But economic growth is not just a function of indebtedness. It is also a function of population growth, particularly growth of the productive portion thereof. As you can see below, the growth of the 20-64y age group has historically explained nominal GDP growth in the US very well:
Per the United Nations, the 20-64y age group in the US is expected to grow by 0.2% annually for the next years and decades, which would translate to just under 2% nominal GDP growth per the regression equation above and it corroborates the estimate based on the debt burden very well.
By and large, I think we can expect annual GDP to grow by $5tn over the next 10y. That would be 1.8% nominal annual growth.
What we want
The US federal budget deficit is projected by the Congressional Budget Office (CBO) to amount to ~$20tn for the coming decade (technically 24-33 in the table below, but I’m a butcher, not a surgeon anyway).
This results into a ~6% annual deficit, which will be rising over time…
…which will bring federal debt to unprecedented levels.
Even if these figures appear insane, taking the CBO at face value is actually conservative at best and naïve at worst in my opinion. Call me a cynic, but I am convinced they will always find new emergency situations to decide on a new spending package. The budget assumes for example that the IRA will cumulatively reduce the deficit by $200bn, when it is way more likely that it will actually increase the deficit by $1tn over 10y. I have written about that in the article below:
I think the cumulative deficit could easily be $25tn over the next 10y. But for the purpose of this analysis, I will nevertheless give them the benefit of the doubt and work with their projections. It will be sufficient to make my point.
And the gap in between
If we perpetually ‘want’ more than we ‘can’, we have a problem obviously. There are a couple of ways how those two can be reconciled.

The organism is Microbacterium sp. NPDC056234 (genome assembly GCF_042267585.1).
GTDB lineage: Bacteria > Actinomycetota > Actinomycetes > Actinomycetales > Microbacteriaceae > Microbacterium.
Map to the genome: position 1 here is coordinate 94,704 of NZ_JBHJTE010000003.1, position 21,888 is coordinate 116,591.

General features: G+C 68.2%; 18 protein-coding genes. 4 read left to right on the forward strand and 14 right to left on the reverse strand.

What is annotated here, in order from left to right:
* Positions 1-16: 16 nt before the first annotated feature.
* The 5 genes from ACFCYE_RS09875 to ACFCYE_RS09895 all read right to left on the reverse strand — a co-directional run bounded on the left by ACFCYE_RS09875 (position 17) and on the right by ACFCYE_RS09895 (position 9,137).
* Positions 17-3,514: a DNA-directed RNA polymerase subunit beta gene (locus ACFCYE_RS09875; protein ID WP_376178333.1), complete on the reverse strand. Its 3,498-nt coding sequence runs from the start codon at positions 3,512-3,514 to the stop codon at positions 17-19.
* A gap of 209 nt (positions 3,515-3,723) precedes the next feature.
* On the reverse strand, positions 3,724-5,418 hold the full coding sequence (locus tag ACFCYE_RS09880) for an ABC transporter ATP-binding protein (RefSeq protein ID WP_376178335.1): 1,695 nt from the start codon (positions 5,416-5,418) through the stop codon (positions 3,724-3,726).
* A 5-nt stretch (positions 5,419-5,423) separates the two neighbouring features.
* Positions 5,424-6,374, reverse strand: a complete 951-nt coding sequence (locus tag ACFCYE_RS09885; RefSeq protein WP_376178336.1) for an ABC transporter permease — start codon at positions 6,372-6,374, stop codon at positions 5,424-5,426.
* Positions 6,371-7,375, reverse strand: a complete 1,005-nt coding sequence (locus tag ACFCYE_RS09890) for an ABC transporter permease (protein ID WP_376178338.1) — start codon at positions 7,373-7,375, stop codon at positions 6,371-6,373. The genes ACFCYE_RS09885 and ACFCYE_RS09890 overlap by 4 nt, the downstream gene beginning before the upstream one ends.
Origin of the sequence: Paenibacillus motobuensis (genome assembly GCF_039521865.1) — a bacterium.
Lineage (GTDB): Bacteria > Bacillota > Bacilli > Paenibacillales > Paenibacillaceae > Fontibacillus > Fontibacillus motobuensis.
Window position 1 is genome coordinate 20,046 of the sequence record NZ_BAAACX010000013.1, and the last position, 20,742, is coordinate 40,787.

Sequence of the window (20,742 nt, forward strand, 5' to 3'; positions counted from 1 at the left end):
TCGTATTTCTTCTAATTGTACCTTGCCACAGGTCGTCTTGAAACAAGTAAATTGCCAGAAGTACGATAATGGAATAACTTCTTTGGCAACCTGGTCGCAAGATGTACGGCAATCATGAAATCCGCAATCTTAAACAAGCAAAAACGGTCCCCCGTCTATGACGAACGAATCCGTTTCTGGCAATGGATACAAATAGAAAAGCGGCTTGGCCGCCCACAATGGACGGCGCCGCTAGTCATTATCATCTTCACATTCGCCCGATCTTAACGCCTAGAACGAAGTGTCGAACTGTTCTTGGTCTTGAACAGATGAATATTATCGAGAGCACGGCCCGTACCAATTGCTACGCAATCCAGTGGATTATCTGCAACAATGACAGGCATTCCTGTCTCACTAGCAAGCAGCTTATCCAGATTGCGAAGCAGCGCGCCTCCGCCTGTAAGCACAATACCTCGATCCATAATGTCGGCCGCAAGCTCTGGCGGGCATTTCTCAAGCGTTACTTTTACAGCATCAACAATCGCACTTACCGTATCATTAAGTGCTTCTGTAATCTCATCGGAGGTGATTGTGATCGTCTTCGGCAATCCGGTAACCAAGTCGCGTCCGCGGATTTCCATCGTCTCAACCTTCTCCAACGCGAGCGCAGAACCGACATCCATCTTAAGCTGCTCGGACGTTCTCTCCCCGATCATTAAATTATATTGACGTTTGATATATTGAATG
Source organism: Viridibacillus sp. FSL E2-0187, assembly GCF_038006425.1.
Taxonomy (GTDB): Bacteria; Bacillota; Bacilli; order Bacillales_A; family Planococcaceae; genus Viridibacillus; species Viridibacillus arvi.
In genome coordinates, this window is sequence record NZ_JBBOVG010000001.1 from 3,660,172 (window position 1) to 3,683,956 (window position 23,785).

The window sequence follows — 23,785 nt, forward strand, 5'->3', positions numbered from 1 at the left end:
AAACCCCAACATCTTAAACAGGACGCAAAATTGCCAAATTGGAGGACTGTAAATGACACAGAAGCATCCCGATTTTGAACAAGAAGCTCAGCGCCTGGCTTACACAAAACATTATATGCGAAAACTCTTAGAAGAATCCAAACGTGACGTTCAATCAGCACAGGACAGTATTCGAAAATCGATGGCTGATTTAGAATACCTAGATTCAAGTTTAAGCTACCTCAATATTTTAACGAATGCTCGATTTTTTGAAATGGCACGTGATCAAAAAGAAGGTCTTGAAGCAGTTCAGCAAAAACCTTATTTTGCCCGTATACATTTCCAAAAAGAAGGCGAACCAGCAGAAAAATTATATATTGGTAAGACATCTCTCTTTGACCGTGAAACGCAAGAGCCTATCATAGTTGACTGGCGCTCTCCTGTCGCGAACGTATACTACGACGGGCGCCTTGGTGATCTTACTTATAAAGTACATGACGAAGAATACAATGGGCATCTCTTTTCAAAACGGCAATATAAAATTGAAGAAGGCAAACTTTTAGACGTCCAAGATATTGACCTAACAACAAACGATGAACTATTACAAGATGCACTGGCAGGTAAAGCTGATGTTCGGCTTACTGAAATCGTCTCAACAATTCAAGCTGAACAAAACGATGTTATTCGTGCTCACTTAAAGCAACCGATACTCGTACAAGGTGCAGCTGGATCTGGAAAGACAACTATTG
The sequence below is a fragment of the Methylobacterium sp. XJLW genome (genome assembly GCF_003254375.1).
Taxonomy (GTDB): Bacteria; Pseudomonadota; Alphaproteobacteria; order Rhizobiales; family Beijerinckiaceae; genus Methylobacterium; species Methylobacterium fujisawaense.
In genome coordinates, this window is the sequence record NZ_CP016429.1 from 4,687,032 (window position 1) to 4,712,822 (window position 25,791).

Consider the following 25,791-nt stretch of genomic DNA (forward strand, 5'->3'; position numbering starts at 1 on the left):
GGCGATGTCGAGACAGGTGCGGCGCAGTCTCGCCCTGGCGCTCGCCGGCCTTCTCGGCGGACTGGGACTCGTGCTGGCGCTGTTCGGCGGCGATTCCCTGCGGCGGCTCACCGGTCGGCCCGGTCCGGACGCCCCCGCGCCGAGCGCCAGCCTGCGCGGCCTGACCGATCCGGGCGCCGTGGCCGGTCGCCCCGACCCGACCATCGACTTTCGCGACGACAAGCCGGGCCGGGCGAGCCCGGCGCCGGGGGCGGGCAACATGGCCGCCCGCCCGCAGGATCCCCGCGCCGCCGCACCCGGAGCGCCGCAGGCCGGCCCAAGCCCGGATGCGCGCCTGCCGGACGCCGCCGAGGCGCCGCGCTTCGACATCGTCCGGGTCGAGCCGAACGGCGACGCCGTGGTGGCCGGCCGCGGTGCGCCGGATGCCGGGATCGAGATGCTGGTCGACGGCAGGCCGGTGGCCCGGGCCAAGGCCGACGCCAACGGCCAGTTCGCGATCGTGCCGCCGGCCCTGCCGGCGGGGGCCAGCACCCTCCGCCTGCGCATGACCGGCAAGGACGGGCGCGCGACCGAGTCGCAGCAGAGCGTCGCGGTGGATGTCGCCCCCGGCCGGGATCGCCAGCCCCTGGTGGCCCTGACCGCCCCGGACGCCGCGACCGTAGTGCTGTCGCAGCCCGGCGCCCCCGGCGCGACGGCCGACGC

First of all, we could simply ‘want’ less. We could reduce spending so that the deficit matches economic growth, which should be a stable economic equilibrium. It is certainly possible. The values of our society can change. And I am not here to judge and tell you what *should* happen. This is not a political blog. I am here to figure out what *will* likely happen. The likelihood that this will happen is negligibly small based on my reading of the political arena, which is why I comfortably dismiss this scenario. We’re used to 6% deficit spending and the perks that come with it. Reducing that to a more sustainable level of 2% (after accounting for interest expenses), means improving the federal budget by $1tn annually. Raising taxes to that extent would cripple the economy and cutting spending to that extent would send the mob into the streets.
So, if we ‘want’ more than we ‘can’, then somebody has to pick up the tab and give the $$$ to us.
$20tn new debt vs. $5tn new GDP. There is only one guy who can do it.
The chart below shows how Debt/GDP has evolved over time with and without the portion that is funded by the Printer.
As you can see, the more the debt burden climbed, the more the Fed stepped in. As of now, they own $6tn or 25% of the Treasury debt.
What is the most likely scenario where this is headed?
If GDP grows by $5tn and debt grows by $20tn, then Debt/GDP will grow to ~140% by 2032. I have considered two scenarios below:
The Fed could keep their share in Treasury debt constant, i.e. new debt will be funded by investors and the Fed with portions corresponding to the current allocation. This means that investors would be willing (and able!) to fund the Treasury deficit with a sustainable interest rate at even higher Debt/GDP levels than today. I consider this a quite optimistic scenario.
Investors could fund future debt only to the extent that a stable Debt/GDP ratio will be maintained. The remainder will be funded by the Fed. This basically assumes that US Debt/GDP is maxed out at current levels from a free market perspective. So, higher leverage must be printer-financed. I consider this a rather pessimistic scenario.
As illustrated in the chart above, this means we will require $5tn to $15tn QE over the next 10y. Ten Trillion Dollars at the midpoint.